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As systems continue to draw more power per square foot, new approaches must be taken to data center design. In the analytics brief, we look at two best practices around raised floor designs and the use of DC powered systems in the Data Center.
It's not your father's data center.That sums up both the recommendations of our Data Center report as well as the findings of our survey. Roughly half of those we polled say it's either certain or likely that they'll have to upgrade their data center power and cooling systems within a year, and another quarter are on the fence. The conundrum facing most organizations is just how to go about that upgrade. Dad's data center might not do the job for modern servers, storage, and networking gear--all of which continue to consume more watts per square foot--but building a new facility can be eye-poppingly expensive.
For most organizations, there's little choice. The need to store and process ever-larger quantities of data in new and more complex ways shows no sign of abating, and while we've preached the value of server consolidation and storage management, sooner or later Moore's Law catches up with you and it's time to remodel or build new.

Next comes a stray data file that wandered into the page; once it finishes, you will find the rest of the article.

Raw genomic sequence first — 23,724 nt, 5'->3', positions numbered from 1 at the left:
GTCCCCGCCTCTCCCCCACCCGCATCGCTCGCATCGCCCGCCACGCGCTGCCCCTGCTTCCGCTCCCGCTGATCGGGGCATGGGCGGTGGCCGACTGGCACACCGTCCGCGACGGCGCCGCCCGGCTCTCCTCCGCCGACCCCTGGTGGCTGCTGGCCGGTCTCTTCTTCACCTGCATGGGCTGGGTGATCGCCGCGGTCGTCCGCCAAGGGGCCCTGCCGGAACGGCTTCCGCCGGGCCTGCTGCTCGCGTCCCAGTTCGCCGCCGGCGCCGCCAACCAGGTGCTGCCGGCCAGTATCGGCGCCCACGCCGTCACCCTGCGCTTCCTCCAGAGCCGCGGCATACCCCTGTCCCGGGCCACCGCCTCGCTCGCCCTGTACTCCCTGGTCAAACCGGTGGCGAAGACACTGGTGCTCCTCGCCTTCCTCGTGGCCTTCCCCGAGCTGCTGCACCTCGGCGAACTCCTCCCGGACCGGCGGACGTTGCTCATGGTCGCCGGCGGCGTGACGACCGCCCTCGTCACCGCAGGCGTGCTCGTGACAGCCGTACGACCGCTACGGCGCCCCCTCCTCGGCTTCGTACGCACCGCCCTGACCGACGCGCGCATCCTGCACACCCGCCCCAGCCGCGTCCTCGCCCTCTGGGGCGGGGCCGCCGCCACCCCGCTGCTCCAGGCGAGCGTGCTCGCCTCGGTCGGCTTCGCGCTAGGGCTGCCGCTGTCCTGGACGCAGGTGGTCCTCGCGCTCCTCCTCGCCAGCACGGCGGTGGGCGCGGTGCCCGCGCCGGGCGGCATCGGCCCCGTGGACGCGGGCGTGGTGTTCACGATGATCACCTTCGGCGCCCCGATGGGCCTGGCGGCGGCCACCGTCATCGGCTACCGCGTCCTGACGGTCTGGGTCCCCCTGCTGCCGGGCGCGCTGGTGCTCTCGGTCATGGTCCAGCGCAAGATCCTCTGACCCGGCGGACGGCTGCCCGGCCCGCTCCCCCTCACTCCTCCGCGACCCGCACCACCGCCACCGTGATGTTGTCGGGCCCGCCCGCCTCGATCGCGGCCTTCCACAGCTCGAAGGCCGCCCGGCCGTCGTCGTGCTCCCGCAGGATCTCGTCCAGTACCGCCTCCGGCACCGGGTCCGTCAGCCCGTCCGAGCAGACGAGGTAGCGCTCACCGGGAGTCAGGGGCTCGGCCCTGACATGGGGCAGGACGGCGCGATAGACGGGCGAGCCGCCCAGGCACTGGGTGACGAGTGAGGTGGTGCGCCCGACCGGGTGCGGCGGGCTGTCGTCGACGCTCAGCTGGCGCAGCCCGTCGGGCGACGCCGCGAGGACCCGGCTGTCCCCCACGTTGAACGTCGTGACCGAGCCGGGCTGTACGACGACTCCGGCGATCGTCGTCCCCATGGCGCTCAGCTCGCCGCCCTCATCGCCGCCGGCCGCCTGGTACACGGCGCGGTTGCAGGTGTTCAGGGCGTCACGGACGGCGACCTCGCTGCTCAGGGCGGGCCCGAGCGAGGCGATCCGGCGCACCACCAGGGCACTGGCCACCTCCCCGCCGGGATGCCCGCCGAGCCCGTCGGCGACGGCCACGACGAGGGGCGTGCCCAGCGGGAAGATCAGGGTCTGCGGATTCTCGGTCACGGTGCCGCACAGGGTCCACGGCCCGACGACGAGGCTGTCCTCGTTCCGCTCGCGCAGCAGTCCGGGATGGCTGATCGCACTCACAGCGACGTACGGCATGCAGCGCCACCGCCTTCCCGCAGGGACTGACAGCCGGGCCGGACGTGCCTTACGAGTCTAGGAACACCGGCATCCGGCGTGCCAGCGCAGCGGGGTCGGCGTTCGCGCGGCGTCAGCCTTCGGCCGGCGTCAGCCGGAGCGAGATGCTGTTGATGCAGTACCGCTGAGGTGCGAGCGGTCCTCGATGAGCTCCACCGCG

While power and cooling systems continue to be a primary concern, two interesting facts came to light when we asked about space constraints. First, well over half of respondents report having sufficient room to grow in their existing facilities. This is as expected; servers and storage systems continue to pack more into less space, so increasing raw floor space isn't the driving factor in data center improvements. What we didn't expect was that almost a quarter of respondents say they're using facilities that aren't data center grade to meet their needs.
While we didn't explore the issue further, it seems likely that these respondents either work for smaller companies or are telling us about facilities in remote offices. It appears that the "data center in a box" products--those refrigerator-sized systems that contain the necessary cooling and uninterruptible power supplies sufficient for 30 or so 1U systems--may have significant appeal.
That statistic may also hint at what's really driving data center consolidation. A variety of concerns, ranging from compliance to security to reliability and availability, require better system management that comes from moving departmental and remote servers back to the data center.
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